But they've also decreased his ventilator support to very close to his home settings (minus the oxygen needs, of course).

He slept AAAALLLLLL day yesterday, which did worry me a little bit.  I figured that the next 12-18 hours would tell us if that was a good sleep, or an "I'm so exhausted, this is not going well" sleep.

Actually, it only took about two hours to show us.  It was a good sleep.  He then played AAAALLLLL night.  In fact, at 2:00 a.m. I informed him that even if he didn't want to sleep, I did, and I took away the noisy toy he was playing with.  He grinned and started playing with the quiet ones.

So he's also slept quite a bit today and I think he's getting ramped up to play with the night staff again.

We've got quite a ways still to go before we can go home.  He's only on 65% FiO2 right now, but he's sleeping.  When he's awake it's closer to 85% (except during treatment when it's 100%).  He needs to be consistently below 60% and closer to 50% before we can try to switch back to his home ventilator from the ICU vent.  And then we'll have to work on getting him lower  from there to where we can go home.  It's not going to be happening today or tomorrow, but maybe by early next week???  We can hope right?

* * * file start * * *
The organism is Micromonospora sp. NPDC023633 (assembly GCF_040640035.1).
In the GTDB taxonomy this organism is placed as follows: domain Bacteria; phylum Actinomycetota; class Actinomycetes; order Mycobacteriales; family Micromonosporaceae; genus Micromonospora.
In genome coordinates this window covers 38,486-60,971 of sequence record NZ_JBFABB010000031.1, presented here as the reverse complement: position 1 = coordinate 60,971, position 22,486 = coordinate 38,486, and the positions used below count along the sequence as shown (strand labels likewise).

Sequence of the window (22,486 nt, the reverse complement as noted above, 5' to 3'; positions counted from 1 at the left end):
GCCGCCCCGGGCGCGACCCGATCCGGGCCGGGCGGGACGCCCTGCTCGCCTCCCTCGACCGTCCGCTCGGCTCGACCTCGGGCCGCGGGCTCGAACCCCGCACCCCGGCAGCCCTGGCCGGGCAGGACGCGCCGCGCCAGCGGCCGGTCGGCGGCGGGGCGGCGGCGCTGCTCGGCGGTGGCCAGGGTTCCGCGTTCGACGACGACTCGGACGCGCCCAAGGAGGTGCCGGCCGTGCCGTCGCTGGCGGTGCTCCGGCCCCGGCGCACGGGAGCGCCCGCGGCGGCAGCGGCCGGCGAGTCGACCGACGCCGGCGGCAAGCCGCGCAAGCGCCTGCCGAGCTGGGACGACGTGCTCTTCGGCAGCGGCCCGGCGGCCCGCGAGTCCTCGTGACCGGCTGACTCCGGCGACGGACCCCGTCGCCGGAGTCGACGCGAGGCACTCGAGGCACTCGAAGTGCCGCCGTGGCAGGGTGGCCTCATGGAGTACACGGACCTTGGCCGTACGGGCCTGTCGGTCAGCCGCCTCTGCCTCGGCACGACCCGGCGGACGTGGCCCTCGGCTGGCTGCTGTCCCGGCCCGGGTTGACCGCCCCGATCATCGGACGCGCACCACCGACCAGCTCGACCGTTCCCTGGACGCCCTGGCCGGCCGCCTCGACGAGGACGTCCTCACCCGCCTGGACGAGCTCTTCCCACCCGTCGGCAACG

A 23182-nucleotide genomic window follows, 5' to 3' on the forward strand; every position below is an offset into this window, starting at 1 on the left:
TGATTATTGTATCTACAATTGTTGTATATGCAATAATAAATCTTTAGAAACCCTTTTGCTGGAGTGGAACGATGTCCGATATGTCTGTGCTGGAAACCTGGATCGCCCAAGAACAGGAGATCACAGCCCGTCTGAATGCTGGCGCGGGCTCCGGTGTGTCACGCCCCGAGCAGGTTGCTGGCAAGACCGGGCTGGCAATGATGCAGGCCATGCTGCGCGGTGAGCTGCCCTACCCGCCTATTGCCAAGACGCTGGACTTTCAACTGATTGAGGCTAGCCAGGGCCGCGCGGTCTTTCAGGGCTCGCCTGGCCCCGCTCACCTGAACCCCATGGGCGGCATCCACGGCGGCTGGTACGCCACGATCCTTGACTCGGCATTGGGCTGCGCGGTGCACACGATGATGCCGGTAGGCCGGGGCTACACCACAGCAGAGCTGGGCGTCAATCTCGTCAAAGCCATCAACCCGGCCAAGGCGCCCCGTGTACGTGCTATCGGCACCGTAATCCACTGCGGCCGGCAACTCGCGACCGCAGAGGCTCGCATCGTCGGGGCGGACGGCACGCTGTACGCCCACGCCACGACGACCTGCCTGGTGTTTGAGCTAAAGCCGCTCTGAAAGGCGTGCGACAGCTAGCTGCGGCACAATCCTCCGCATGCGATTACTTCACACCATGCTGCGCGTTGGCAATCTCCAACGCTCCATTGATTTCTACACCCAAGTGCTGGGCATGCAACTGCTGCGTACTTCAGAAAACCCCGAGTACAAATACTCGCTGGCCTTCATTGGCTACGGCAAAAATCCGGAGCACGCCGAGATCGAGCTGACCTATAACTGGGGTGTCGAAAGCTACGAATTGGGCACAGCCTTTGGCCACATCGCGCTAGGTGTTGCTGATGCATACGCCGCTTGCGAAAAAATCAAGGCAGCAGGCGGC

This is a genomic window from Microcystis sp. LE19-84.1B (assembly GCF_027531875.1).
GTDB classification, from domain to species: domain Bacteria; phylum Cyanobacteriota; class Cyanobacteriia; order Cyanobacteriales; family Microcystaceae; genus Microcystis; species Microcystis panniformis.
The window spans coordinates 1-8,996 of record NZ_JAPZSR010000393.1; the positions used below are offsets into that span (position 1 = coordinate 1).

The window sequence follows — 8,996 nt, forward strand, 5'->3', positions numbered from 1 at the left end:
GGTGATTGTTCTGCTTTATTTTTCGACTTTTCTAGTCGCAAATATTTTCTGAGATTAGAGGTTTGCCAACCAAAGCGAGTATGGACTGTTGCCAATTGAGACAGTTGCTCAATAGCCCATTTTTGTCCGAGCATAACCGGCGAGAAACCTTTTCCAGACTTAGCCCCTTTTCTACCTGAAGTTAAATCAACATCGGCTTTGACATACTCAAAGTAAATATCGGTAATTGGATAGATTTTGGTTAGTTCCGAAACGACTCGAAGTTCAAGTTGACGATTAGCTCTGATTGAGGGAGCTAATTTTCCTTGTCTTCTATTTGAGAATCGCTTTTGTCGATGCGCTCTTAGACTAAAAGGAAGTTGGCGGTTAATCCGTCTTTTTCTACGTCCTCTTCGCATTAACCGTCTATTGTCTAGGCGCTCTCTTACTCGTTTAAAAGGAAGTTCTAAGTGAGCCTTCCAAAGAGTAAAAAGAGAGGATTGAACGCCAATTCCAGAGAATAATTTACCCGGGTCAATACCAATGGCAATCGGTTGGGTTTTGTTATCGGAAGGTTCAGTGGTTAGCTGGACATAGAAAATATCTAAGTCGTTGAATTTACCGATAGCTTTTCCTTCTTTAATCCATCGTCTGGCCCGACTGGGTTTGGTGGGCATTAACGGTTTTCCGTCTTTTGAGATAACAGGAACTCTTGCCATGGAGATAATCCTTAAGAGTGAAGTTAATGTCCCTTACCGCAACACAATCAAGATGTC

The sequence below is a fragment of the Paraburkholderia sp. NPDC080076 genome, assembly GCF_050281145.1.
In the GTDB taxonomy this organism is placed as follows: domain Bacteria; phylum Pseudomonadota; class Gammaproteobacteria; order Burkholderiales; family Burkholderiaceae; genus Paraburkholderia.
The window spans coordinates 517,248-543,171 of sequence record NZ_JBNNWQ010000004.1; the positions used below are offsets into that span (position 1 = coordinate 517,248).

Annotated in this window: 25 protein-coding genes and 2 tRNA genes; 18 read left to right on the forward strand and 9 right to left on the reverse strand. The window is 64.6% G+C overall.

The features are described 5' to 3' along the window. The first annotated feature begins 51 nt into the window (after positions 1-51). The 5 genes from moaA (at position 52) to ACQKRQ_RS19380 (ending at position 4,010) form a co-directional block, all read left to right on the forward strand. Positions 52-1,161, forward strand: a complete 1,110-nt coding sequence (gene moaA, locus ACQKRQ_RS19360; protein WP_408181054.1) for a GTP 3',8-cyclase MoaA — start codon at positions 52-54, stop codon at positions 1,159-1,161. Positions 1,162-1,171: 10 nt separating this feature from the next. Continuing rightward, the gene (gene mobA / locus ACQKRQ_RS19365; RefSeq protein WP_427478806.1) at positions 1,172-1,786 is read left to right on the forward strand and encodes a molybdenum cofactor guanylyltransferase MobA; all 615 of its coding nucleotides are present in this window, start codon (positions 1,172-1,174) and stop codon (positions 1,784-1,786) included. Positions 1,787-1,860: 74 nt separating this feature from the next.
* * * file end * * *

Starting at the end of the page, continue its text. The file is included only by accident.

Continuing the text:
Anyway, he is having fun.  A friend even brought by a really fun toy for him that we'll get out tomorrow.

Santa's helper dropped off a couple things yesterday, and when he woke up, he was fascinated by the snow globe.  I love the look of wonder in his eyes.

“I am beginning to learn that it is the sweet, simple things of life which are the real ones after all.” 
― Laura Ingalls Wilder

Thursday, December 25, 2014

Christmas Thoughts

It's Christmas morning, and unlike any of the others I've know.  I'm sitting in a PICU room with Aaron while the rest of the family is elsewhere.  David is in Oregon, Jonathan in Argentina, and the rest down in Alpine.

Because this years' viruses are so prevalent and so nasty, they're not letting non-patients under the age of 14 in, even on Christmas.  Just yesterday morning, they admitted 5 kids to the PICU in less than 4 hours for influenza and other respiratory viruses.  It's bad, really bad.

So William and the kids are staying home and we're up here.

But that's okay.  It is what it is, and we've still got Aaron, something that might have been different had we not come when we did.   I mean, what was kinda ugly here in the PICU would have been downright untenable had we been at home.

There's a song called "Christmas Shoes" that I think is on one of the "most hated Christmas songs" list.  Little boy wants to buy shoes for Mommy so she'll look pretty when she meets Jesus that night. It's kinda sappy, kinda sad, not the thing you usually want to associate with Christmas.

But a couple weeks ago, we were at a dance concert where it was danced to by the company.  No way to turn it off there.  And as I sat there, I have to admit, tears filled my eyes. 'Cause what no one wants to think about is that for some, it's reality.  There are those who said "good-by" last night, others today, and still more in the next few days.  For some families, Christmas isn't just a time of joy, it's also incredibly painful.  And as I sat there, I wondered, in the back of my mind, if something would happen that would change things for us.  And it almost did.